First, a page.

Honey Pot, The (aka The Honeypot) (1967): Mankiewicz’ Serio-Comedy, Starring Rex Harrison, Susan Hayward, Cliff Robertson, Capucine, Maggie Smith

Joseph L. Mankiewicz wrote and directed The Honey Pot (aka The Honeypot), a crime serio-comedy, starring Rex Harrison, Susan Hayward, Cliff Robertson, Capucine, Edie Adams, and Maggie Smith.

Despite the glorious cast, The Honey Pot was both a critical and commercial flop, not least due to its excessive running time (in either version, see below, and detached, rather uninvolving narrative)

Grade: C (*1/2* out of *****)

The Honey Pot

Original poster by Howard Terpning

The film was based on various literary sources: the play “Mr. Fox of Venice” by Frederick Knott, the novel “The Evil of the Day” by Thomas Sterling, and also on the infamous Ben Jonson play Volpone, written in 1606.

Cliff Robertson (a year before winning the Best Actor Oscar, for Charly) plays the struggling actor William McFly, who is hired by wealthy Cecil Fox (Rex Harrison) to play his personal secretary for some kind of a practical joke.

Pretending to be on his deathbed, Fox invites three of his former lovers to his Venetian palazzo for a presumably final visit.

They are the penniless Princess Dominique (Capucine), the fading movie star Merle McGill (Edie Adams), and the rich Texan Mrs. Lone Star Crockett Sheridan (Susan Hayward). Accompanying Mrs. Sheridan is her nurse, Sarah Watkins (Maggie Smith).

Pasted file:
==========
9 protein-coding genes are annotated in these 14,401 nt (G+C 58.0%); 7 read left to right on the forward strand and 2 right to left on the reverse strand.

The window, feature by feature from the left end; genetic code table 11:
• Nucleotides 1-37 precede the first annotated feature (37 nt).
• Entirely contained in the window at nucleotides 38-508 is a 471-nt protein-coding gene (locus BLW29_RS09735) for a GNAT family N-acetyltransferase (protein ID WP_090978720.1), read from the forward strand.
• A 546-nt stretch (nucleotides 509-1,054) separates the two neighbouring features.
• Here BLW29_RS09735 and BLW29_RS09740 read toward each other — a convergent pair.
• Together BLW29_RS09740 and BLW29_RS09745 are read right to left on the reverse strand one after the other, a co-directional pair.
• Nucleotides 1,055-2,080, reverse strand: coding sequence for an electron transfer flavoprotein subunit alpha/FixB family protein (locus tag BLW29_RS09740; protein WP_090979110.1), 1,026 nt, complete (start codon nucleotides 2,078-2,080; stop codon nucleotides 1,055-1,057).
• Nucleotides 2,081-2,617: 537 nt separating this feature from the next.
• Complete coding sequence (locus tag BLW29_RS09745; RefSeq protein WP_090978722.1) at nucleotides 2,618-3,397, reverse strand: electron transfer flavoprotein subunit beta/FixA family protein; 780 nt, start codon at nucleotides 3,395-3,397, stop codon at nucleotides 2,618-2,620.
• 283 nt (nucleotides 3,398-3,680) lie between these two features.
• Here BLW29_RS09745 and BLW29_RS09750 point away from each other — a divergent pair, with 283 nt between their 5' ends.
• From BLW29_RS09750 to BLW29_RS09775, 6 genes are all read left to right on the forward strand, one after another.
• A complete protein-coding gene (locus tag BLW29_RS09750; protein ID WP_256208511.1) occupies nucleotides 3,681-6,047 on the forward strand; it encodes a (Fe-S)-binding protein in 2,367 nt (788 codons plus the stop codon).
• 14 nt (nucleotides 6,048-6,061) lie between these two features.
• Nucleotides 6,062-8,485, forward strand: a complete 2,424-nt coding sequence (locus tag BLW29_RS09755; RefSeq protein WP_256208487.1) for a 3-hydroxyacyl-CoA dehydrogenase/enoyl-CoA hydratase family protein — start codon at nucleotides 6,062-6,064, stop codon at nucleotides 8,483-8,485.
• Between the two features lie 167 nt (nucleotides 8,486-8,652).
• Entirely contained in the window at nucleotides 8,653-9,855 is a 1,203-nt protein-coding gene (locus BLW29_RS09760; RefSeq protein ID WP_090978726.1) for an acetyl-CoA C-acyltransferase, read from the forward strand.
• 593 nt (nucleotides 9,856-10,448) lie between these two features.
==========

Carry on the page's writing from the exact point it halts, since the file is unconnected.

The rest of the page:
Whether by chance or not, each of the women brings Fox a timepiece as a present.

Sarah asks McFly to write her in the will as the heir of Fox’s worthless estate, with Rizzi signing as witness. McFly complies, which leads the amused Rizzi to compliment him for his “generosity.”

After a strange turn of events, Mrs. Sheridan’s estate is so vast that it seems Sarah would still emerge a wealthy woman.

In the ironic ending, Mrs. Sheridan informs McFly that, after their marriage, she plans to hand over all of the money once he resumes his law studies.

Anne Bancroft originally was offered the role of Merle McGill, but she chose instead to star in Michael Cacoyannis’ Broadway staging of John Whiting’s The Devils. The role then was cast with Edie Adams, who made a strong impression.

The movie turned out to be the last vehicles of then then declining movie star Susan Hayward, who here gives one of her toughest and least appealing performances (she might have been miscast or misdirected).

Rex Harrison as Cecil Sheridan Fox
Susan Hayward as Mrs. Lone Star Crockett Sheridan
Cliff Robertson as William McFly
Capucine as Princess Dominique
Edie Adams as Merle McGill
Maggie Smith as Sarah Watkins
Adolfo Celi as Inspector Rizzi
Hugh Manning as Volpone
David Dodimead as Mosca


Directed by Joseph L. Mankiewicz
Screenplay by Mankiewicz, based on “Mr. Fox of Venice” by Frederick Knott, “The Evil of the Day” by Thomas Sterling, and “Volpone” by Ben Jonson
Produced by Charles K. Feldman
Cinematography Gianni di Venanzo
Edited by David Bretherton
Music by John Addison

Production company: Famous Artists Productions

Distributed by United Artists

Release dates: March 21, 1967 (UK); May 22, 1967 (U.S.)

Running time: 150 minutes (UK); 132 minutes (US)